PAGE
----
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Southeast Asia has one of the world’s oddest settlement patterns. Extensive coasts are not matched by extensive coastal populations. The combinations of the tropical climates, shallow coastal waters or lack of coastal plains have all pushed most of the regional populations inland.

That is changing. The industrial age may have come late to this part of the world, but rail and road now are linking the pre-industrial cities to the coast. This too results in an atypical settlement pattern. Unique among the world’s major regions, Southeast Asia enjoys almost no land-based infrastructure linking its various components together – its people interact almost exclusively via sea lanes.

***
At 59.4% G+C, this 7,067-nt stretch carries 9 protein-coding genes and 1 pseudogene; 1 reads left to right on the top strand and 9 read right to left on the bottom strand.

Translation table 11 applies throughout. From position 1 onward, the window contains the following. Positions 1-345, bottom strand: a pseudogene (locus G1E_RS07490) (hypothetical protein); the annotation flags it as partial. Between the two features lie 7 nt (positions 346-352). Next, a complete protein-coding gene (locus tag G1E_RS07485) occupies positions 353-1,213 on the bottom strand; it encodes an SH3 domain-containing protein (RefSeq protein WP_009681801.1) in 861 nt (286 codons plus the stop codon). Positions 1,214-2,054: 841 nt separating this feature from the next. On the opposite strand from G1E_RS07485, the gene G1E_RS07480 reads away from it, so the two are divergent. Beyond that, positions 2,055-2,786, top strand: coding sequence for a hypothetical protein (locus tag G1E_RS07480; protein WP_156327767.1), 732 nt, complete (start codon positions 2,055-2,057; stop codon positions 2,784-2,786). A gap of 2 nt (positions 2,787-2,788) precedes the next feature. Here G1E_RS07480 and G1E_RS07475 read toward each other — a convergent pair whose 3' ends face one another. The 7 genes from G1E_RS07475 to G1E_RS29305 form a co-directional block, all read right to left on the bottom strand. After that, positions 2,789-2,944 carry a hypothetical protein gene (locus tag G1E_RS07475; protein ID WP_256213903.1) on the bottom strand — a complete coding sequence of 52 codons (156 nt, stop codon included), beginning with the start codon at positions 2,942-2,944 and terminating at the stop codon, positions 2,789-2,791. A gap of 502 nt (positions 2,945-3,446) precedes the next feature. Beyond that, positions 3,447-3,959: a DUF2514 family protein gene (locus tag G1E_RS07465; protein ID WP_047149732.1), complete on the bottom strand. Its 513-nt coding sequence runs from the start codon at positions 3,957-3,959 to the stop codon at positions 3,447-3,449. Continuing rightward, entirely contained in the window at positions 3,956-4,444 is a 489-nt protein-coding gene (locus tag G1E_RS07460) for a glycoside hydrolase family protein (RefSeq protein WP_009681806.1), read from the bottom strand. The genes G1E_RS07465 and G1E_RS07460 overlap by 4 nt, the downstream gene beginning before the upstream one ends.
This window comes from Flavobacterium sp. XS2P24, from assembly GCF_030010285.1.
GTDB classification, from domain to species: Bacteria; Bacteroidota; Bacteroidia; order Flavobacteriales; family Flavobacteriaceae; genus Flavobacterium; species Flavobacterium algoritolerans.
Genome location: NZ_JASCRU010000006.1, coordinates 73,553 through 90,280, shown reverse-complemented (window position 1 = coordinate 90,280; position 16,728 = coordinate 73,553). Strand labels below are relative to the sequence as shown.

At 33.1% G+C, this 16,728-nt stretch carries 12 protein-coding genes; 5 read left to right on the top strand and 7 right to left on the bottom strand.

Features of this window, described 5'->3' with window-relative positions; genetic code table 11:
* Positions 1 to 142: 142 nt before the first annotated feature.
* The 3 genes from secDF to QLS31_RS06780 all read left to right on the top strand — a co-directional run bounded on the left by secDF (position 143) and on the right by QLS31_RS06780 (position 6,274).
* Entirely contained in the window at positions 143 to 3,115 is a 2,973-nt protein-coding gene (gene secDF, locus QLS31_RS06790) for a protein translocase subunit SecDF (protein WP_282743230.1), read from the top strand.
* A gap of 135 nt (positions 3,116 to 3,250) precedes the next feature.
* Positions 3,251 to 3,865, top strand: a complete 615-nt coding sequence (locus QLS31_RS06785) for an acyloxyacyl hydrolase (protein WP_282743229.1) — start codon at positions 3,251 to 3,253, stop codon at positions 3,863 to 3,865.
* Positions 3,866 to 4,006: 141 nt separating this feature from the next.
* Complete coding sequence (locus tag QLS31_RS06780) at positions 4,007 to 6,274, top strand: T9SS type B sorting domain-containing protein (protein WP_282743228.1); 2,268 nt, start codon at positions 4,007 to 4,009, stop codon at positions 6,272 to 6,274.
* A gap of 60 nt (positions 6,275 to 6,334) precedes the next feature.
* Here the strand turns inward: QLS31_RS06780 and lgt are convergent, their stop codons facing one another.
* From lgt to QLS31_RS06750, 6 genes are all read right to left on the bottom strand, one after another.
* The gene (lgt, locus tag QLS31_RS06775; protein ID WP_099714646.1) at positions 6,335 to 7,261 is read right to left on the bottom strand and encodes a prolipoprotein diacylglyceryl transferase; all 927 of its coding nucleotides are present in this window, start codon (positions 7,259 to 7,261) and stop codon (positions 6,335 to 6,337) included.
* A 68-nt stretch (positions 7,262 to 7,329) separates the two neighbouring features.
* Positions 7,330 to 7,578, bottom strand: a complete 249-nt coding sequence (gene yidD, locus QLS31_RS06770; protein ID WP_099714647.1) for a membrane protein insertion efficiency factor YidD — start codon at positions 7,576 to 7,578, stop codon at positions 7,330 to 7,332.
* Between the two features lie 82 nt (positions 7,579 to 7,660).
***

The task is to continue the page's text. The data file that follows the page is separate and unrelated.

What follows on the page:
Two partial exceptions to the above are worthy of note. The first is Thailand. Bangkok is a coastal city as cosmopolitan as any, and the relative ease of access to its interior to the north and northeast gives it something that no other spot in the region can boast: an easily-defensible and exploitable hinterland.

The second is Myanmar. The coastal city of Yangon sits on the delta of the Irrawaddy River, the only river in the region that is navigable. If not for the Myanmarese government’s decision to isolate itself for the past 30 years, Myanmar would be every bit as economically dynamic as Thailand. That isolation now is ending, as will the lack of dynamism soon.

This pair of atypical states in an atypical region stands to be a major economic powerhouse of the next two decades.

For more, see Chapter 9 in The Accidental Superpower.